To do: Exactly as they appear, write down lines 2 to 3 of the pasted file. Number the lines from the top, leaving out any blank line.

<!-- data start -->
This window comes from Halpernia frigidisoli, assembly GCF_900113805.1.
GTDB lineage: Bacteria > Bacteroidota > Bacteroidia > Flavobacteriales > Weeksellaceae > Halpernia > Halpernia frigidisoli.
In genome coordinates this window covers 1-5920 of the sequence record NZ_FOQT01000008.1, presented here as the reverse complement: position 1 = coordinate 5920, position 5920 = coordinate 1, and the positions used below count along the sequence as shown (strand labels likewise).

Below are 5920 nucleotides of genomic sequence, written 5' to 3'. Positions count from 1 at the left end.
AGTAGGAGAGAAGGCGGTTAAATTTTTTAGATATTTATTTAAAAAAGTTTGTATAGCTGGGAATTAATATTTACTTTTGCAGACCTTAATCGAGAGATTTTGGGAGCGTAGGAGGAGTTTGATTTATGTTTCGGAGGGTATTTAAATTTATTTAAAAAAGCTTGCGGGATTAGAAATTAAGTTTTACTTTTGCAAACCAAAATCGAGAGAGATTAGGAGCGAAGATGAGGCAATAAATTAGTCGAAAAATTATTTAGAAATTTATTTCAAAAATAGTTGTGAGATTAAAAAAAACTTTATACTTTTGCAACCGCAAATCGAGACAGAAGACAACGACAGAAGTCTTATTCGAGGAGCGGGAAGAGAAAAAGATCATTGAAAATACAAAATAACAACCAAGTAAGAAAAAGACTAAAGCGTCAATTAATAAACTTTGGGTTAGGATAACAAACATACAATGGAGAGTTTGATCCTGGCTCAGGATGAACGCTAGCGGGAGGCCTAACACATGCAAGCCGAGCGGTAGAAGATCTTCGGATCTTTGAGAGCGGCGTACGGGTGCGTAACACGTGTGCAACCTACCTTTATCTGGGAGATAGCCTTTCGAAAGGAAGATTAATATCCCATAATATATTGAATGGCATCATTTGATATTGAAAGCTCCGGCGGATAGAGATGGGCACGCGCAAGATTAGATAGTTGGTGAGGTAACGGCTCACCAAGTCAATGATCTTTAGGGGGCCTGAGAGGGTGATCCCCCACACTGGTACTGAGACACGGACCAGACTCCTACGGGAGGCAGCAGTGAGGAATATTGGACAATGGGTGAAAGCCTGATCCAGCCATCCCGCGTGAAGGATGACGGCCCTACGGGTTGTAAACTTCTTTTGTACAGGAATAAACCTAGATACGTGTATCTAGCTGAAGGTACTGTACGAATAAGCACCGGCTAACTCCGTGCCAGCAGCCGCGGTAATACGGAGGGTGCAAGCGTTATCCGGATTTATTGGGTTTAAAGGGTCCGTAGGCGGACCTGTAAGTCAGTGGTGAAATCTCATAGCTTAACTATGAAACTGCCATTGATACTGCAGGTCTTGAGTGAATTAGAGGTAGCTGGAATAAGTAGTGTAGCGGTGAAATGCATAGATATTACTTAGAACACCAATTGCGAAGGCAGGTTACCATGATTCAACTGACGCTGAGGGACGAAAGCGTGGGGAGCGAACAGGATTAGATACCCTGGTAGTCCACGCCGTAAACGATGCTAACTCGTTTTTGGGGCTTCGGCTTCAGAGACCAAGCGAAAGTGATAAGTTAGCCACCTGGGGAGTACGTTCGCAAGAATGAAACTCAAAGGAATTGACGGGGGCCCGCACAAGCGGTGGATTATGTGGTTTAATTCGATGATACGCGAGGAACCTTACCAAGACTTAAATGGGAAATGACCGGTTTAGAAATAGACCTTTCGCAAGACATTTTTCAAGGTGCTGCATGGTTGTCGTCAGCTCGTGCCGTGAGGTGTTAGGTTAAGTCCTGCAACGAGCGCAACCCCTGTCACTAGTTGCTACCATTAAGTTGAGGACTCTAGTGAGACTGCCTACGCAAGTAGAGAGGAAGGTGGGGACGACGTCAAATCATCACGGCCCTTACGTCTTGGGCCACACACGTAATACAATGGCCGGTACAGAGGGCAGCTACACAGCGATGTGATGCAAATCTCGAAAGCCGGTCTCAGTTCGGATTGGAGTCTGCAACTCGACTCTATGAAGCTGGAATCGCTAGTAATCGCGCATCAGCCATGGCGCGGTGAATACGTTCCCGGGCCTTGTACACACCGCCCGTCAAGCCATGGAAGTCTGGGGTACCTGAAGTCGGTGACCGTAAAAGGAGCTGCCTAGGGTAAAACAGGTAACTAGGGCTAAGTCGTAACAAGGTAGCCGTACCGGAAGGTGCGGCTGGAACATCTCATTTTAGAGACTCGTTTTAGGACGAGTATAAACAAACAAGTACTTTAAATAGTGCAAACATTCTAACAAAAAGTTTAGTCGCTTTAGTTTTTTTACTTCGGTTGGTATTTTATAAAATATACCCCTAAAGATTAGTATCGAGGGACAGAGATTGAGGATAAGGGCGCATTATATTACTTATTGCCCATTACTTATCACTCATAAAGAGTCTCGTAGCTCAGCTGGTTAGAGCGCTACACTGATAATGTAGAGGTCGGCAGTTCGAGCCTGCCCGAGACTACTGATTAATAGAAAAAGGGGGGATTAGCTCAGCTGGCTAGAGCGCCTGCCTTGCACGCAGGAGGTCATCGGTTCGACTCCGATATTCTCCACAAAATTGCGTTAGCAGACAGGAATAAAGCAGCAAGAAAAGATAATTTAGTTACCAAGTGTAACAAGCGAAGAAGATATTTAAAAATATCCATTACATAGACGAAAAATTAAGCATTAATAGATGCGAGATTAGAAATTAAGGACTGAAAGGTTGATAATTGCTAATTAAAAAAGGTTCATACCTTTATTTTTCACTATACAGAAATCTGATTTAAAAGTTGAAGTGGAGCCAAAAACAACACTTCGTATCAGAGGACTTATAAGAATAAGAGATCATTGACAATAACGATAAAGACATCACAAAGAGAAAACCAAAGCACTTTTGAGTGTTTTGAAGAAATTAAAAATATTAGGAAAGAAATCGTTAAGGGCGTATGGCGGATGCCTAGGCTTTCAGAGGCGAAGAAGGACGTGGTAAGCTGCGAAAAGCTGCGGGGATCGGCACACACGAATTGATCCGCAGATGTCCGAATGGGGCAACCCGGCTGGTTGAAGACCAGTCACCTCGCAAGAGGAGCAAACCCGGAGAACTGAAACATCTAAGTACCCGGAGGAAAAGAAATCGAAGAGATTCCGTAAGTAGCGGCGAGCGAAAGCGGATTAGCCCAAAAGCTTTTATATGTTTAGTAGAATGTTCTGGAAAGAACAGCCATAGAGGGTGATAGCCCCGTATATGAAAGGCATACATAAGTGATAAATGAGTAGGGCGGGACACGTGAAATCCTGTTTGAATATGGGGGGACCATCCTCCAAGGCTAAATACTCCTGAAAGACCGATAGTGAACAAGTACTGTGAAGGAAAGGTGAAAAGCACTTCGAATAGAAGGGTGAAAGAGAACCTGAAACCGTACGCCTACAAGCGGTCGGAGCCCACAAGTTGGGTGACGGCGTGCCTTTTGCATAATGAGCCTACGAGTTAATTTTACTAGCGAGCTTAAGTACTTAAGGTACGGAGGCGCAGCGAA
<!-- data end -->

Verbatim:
GTDB lineage: Bacteria > Bacteroidota > Bacteroidia > Flavobacteriales > Weeksellaceae > Halpernia > Halpernia frigidisoli.
In genome coordinates this window covers 1-5920 of the sequence record NZ_FOQT01000008.1, presented here as the reverse complement: position 1 = coordinate 5920, position 5920 = coordinate 1, and the positions used below count along the sequence as shown (strand labels likewise).